If you still think you want to implement game-object components, ask yourself the following questions: This blog is mostly about small tutorials in Haskell and Yampa FRP for game development.
I graduated in game development specializing on component based game engines.
I think the component-based game engine literature mixes-up “combining existing functionality to define game-specific logic” (= reusing functionality) and “automatic communication within unknown game-objects” (= dynamic functionality).
Automatic communication is restricted to the known components and new functionality always has to be game-specific (either hard-coded, or in scripts, or any other data-driven method).
For the communication of components in our engine we used messages, events or let them directly search for components implementing a specified interface, which is illustrated in the following diagram: In component-based architecture we were mostly concerned about the component intercommunication, like the player movement for example: Should the Mover-component manipulate the position directly or send movement-messages?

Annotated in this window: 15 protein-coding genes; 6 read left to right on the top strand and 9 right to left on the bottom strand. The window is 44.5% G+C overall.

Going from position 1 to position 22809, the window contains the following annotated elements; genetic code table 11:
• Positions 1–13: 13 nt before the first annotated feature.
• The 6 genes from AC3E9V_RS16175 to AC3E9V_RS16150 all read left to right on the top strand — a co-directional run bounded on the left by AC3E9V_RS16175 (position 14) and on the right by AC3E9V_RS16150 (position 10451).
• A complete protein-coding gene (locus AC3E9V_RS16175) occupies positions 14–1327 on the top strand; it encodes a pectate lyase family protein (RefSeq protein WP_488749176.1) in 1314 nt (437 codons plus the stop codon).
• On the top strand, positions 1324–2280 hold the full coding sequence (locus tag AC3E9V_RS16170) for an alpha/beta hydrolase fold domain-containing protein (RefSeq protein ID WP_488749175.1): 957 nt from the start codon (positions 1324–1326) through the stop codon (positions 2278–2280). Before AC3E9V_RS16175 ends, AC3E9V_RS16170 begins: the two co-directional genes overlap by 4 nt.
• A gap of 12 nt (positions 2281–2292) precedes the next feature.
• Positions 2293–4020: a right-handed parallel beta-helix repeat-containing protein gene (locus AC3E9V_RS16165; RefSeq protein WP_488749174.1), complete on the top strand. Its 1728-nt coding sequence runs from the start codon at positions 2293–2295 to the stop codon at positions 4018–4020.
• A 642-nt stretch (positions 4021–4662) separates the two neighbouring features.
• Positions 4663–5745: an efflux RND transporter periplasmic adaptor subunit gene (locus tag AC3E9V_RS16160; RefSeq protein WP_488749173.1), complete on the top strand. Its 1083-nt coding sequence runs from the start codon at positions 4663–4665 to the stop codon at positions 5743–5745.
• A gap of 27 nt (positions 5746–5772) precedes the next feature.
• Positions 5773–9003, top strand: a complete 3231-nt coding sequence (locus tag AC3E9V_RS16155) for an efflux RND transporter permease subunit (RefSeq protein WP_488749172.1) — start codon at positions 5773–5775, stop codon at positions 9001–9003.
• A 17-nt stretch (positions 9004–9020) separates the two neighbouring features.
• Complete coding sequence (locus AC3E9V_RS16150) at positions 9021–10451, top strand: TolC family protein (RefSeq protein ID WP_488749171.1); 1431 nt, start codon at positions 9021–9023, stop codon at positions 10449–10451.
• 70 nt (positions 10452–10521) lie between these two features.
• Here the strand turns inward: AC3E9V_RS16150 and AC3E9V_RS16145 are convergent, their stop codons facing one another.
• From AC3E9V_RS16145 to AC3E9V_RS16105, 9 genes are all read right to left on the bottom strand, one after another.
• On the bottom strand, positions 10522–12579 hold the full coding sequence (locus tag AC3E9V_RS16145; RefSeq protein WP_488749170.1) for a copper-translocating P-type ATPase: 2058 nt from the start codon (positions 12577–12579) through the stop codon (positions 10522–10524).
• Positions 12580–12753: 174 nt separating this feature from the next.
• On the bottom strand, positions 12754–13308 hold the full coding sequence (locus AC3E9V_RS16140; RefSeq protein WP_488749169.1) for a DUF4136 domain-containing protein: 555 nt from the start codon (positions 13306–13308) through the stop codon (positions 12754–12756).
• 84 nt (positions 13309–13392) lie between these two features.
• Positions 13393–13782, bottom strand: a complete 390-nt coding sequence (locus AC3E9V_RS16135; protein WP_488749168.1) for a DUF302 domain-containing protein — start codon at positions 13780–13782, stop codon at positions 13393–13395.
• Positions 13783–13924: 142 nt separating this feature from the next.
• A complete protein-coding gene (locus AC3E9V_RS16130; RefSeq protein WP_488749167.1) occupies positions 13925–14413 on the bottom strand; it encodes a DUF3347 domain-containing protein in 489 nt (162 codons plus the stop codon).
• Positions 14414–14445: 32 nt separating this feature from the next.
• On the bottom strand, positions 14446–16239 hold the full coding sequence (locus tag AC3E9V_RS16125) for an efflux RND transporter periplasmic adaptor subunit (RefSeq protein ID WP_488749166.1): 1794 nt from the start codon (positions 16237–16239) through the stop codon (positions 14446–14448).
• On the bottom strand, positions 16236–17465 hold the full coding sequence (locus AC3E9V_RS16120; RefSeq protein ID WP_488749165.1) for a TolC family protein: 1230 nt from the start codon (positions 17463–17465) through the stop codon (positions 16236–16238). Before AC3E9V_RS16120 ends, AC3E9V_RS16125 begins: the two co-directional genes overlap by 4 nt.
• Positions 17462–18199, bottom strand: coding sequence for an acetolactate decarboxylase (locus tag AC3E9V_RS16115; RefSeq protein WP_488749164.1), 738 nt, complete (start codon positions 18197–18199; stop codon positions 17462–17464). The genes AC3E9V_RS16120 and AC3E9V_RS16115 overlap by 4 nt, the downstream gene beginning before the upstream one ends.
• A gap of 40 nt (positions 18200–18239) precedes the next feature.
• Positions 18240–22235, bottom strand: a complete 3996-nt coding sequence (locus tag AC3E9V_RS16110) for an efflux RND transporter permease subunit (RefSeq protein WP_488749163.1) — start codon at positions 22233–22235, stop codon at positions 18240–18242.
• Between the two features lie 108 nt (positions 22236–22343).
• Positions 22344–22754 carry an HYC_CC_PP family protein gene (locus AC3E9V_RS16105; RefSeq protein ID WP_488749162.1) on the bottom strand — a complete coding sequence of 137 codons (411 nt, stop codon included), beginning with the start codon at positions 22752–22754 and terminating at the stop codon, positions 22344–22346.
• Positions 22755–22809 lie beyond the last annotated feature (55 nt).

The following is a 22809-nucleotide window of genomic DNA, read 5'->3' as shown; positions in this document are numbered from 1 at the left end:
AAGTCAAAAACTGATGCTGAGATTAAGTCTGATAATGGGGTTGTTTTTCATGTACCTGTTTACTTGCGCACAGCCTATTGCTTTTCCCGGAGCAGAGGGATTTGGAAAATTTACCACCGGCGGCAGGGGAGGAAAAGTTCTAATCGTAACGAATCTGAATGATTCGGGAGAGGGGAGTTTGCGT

Or should the Position-component listen to movement-events?
And if we want it to be a bit random, we just compose the output with the random function in the game-object definition.
The argument for component-based game-engines usually starts like this: Game-objects should be represented like objects in reality but as the project progresses however, class hierarchies become more and more complex and thus should be split into small, reusable components.
Game developers like abstract and re-usable game-engines after all.
Even with components you define the player game-object specifically at some point: Player = Position Component Visual Component Input Component.
In FRP everything is based upon time, thus time should be abstracted away into “time dependent functions” (behaviors).